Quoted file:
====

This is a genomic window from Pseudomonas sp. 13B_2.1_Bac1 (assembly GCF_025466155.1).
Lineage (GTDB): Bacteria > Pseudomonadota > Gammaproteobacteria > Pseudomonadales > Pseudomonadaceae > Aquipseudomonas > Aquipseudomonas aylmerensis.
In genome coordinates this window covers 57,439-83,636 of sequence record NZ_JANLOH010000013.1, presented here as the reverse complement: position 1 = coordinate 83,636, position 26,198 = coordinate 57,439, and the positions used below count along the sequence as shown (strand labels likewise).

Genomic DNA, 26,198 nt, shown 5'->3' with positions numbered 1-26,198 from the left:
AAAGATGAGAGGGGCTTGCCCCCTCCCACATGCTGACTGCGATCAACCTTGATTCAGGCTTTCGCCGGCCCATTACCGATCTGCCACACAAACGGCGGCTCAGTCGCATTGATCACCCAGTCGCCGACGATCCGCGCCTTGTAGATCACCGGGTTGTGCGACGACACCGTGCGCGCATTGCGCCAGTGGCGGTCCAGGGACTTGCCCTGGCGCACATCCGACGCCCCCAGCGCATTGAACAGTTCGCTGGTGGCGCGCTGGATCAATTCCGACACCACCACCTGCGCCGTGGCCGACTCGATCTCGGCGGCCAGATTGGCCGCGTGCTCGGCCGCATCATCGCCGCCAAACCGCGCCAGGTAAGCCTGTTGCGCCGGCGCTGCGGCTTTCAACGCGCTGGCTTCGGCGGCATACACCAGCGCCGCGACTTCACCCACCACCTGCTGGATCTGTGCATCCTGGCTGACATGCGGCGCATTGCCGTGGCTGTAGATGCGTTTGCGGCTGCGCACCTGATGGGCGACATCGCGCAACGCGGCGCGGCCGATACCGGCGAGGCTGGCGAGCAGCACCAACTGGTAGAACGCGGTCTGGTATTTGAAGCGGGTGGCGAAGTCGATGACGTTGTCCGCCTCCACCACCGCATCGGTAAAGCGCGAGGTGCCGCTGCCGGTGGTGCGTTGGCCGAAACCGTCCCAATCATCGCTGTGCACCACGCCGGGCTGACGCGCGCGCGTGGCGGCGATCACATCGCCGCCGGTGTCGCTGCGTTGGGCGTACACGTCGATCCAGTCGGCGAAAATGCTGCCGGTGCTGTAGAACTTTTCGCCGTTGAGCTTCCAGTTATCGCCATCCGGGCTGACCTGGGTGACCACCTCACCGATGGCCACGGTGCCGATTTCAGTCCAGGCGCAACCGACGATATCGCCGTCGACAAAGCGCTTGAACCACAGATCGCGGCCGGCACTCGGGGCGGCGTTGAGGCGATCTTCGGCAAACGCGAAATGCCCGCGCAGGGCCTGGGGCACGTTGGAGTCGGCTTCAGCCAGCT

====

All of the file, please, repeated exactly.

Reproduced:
This is a genomic window from Pseudomonas sp. 13B_2.1_Bac1 (assembly GCF_025466155.1).
Lineage (GTDB): Bacteria > Pseudomonadota > Gammaproteobacteria > Pseudomonadales > Pseudomonadaceae > Aquipseudomonas > Aquipseudomonas aylmerensis.
In genome coordinates this window covers 57,439-83,636 of sequence record NZ_JANLOH010000013.1, presented here as the reverse complement: position 1 = coordinate 83,636, position 26,198 = coordinate 57,439, and the positions used below count along the sequence as shown (strand labels likewise).

Genomic DNA, 26,198 nt, shown 5'->3' with positions numbered 1-26,198 from the left:
AAAGATGAGAGGGGCTTGCCCCCTCCCACATGCTGACTGCGATCAACCTTGATTCAGGCTTTCGCCGGCCCATTACCGATCTGCCACACAAACGGCGGCTCAGTCGCATTGATCACCCAGTCGCCGACGATCCGCGCCTTGTAGATCACCGGGTTGTGCGACGACACCGTGCGCGCATTGCGCCAGTGGCGGTCCAGGGACTTGCCCTGGCGCACATCCGACGCCCCCAGCGCATTGAACAGTTCGCTGGTGGCGCGCTGGATCAATTCCGACACCACCACCTGCGCCGTGGCCGACTCGATCTCGGCGGCCAGATTGGCCGCGTGCTCGGCCGCATCATCGCCGCCAAACCGCGCCAGGTAAGCCTGTTGCGCCGGCGCTGCGGCTTTCAACGCGCTGGCTTCGGCGGCATACACCAGCGCCGCGACTTCACCCACCACCTGCTGGATCTGTGCATCCTGGCTGACATGCGGCGCATTGCCGTGGCTGTAGATGCGTTTGCGGCTGCGCACCTGATGGGCGACATCGCGCAACGCGGCGCGGCCGATACCGGCGAGGCTGGCGAGCAGCACCAACTGGTAGAACGCGGTCTGGTATTTGAAGCGGGTGGCGAAGTCGATGACGTTGTCCGCCTCCACCACCGCATCGGTAAAGCGCGAGGTGCCGCTGCCGGTGGTGCGTTGGCCGAAACCGTCCCAATCATCGCTGTGCACCACGCCGGGCTGACGCGCGCGCGTGGCGGCGATCACATCGCCGCCGGTGTCGCTGCGTTGGGCGTACACGTCGATCCAGTCGGCGAAAATGCTGCCGGTGCTGTAGAACTTTTCGCCGTTGAGCTTCCAGTTATCGCCATCCGGGCTGACCTGGGTGACCACCTCACCGATGGCCACGGTGCCGATTTCAGTCCAGGCGCAACCGACGATATCGCCGTCGACAAAGCGCTTGAACCACAGATCGCGGCCGGCACTCGGGGCGGCGTTGAGGCGATCTTCGGCAAACGCGAAATGCCCGCGCAGGGCCTGGGGCACGTTGGAGTCGGCTTCAGCCAGCT